What Construction Workers Should Know About Asphalt Exposure
Over a half-million workers are exposed to fumes from asphalt, a petroleum product used extensively in road paving, roofing, siding, and concrete work. Health effects from exposure to asphalt fumes include headache, skin rash, sensitization, fatigue, reduced appetite, throat and eye irritation, cough, and skin cancer according to the American Board of Industrial Hygiene. This board wants managers, safety experts, and construction site operators to take efforts to address exposure to asphalt fume exposure.
In December of 2000, the National Institute for Occupational Safety and Health (NIOSH) published a hazard review, "Health Effects of Occupational Exposure to Asphalt".
How Many People Are Affected by Asphalt Exposure?
Research from OSHA indicates that over 500,000 workers are exposed to asphalt fumes as a part of their job. Permanent damage and serious injury can be associated with this exposure. Road construction workers are those most likely to be exposed to asphalt fumes since asphalt is used with other granular materials like crushed stone, gravel, or sand. Asphalt, however, can also be found in waterproofing products, flat roof ceiling materials, and concrete finishing.
There is not currently a recommended or permissible exposure limit for asphalt fumes but some safety advocates are pushing for this regulation. So far, researchers have struggled to find the specific components inside these materials that lead to adverse health effects for construction workers, roofers, pavers, and others coming into contact with asphalt fumes.
The complex chemical composition of asphalt makes it difficult to identify the specific component(s) responsible for adverse health effects observed in exposed workers. Known carcinogens have been found in asphalt fumes generated at work sites. Observations of acute irritation in workers from airborne and dermal exposures to asphalt fumes and aerosols and the potential for chronic health effects, including cancer, warrant continued diligence in the control of exposures.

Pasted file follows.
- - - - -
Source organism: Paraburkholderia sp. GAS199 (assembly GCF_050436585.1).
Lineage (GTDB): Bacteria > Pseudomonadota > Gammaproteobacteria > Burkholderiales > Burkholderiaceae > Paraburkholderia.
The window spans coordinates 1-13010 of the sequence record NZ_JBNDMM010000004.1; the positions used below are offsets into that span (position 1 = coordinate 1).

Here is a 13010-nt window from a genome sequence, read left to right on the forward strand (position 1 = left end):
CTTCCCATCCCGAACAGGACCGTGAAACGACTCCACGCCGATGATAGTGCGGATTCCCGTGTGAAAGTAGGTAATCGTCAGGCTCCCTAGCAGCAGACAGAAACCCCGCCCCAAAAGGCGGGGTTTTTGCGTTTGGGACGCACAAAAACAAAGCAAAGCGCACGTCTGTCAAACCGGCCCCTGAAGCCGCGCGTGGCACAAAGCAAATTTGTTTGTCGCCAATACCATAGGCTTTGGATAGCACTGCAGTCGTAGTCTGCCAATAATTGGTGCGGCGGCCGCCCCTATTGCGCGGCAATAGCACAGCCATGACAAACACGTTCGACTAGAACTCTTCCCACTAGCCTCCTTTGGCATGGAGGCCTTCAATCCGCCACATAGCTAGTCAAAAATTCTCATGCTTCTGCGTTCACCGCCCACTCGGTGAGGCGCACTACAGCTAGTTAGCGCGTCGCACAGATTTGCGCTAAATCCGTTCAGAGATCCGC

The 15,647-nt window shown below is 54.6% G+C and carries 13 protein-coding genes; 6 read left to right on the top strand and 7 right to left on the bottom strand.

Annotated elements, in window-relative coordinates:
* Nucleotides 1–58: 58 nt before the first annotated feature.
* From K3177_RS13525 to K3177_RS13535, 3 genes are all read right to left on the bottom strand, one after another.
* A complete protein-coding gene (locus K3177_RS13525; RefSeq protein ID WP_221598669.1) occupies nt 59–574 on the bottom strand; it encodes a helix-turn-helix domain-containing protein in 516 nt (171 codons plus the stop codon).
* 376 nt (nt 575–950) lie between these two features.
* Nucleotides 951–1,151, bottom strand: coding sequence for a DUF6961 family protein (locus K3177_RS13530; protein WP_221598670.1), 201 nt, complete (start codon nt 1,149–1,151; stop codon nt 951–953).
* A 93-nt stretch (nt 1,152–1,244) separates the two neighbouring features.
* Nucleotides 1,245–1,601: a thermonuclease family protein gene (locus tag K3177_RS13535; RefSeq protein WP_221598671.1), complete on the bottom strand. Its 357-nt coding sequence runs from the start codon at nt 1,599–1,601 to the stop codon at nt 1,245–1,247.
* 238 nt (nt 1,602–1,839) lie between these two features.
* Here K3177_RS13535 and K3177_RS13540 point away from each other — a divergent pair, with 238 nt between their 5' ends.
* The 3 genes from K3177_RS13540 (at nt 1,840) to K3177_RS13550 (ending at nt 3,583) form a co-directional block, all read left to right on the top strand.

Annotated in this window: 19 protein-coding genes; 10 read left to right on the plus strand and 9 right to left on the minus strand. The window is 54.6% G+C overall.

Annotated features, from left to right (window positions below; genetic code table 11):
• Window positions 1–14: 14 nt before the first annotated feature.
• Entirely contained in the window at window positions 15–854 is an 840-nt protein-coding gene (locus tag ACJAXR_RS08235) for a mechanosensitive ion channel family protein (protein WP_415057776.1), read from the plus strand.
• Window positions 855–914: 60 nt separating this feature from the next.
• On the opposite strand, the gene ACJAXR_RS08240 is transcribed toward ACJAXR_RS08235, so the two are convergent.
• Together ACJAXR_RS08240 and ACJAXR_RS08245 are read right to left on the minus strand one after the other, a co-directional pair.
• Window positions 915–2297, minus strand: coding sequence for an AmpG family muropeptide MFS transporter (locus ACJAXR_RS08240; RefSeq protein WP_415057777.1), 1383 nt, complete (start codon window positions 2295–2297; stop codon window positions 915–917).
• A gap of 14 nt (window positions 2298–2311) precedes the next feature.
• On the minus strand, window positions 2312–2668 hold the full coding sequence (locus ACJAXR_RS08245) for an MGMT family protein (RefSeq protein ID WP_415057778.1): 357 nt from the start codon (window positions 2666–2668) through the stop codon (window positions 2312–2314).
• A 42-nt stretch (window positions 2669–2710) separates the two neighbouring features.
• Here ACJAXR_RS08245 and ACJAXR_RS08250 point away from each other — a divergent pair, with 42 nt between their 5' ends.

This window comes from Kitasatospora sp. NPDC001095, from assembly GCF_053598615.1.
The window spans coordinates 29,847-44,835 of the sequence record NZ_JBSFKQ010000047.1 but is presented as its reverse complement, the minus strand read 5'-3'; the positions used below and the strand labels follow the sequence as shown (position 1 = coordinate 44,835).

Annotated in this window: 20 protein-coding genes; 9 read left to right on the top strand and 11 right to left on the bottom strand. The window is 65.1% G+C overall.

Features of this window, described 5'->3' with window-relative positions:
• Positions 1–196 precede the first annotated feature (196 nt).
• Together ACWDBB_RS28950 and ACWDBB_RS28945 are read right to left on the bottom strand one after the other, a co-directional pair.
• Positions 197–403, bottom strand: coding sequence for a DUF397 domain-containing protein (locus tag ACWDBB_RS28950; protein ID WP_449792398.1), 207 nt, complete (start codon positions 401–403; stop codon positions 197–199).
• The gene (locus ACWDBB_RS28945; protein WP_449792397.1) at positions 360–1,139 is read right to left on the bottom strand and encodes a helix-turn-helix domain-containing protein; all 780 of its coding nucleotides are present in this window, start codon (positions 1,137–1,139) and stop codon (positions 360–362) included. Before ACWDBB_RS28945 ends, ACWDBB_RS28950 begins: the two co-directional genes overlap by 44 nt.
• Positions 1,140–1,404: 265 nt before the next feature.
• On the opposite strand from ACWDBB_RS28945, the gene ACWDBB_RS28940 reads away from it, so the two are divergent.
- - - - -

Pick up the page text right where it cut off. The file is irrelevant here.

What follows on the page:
OSHA has listed that addressing asphalt fumes is a priority for the agency, but in the interim, workers might not even be aware of the higher risk profile for their situation. Laboratory studies have shown that chemical extracts of asphalt fumes have been associated with cancer-causing properties.
Some tools on the job can help to limit a construction worker's exposure to asphalt fumes. Given that asphalt is derived from crude oil, and therefore poses a fire or explosion risk in addition to fume concerns, personal protective equipment is very important.
This equipment, according to some safety professionals, includes loose clothing with button cuffs and closed collars, boots with tops that are at least 6 inches high, thermally insulated gloves and chemical goggles. Barrier creams and safety shoes should also be used by workers attempting to protect themselves from these serious fumes.
If you have worked in construction or in any other industry or position where you might have been exposed to asphalt fumes, make sure you contact your doctor to discuss screening and diagnostic tests to discuss your next steps.
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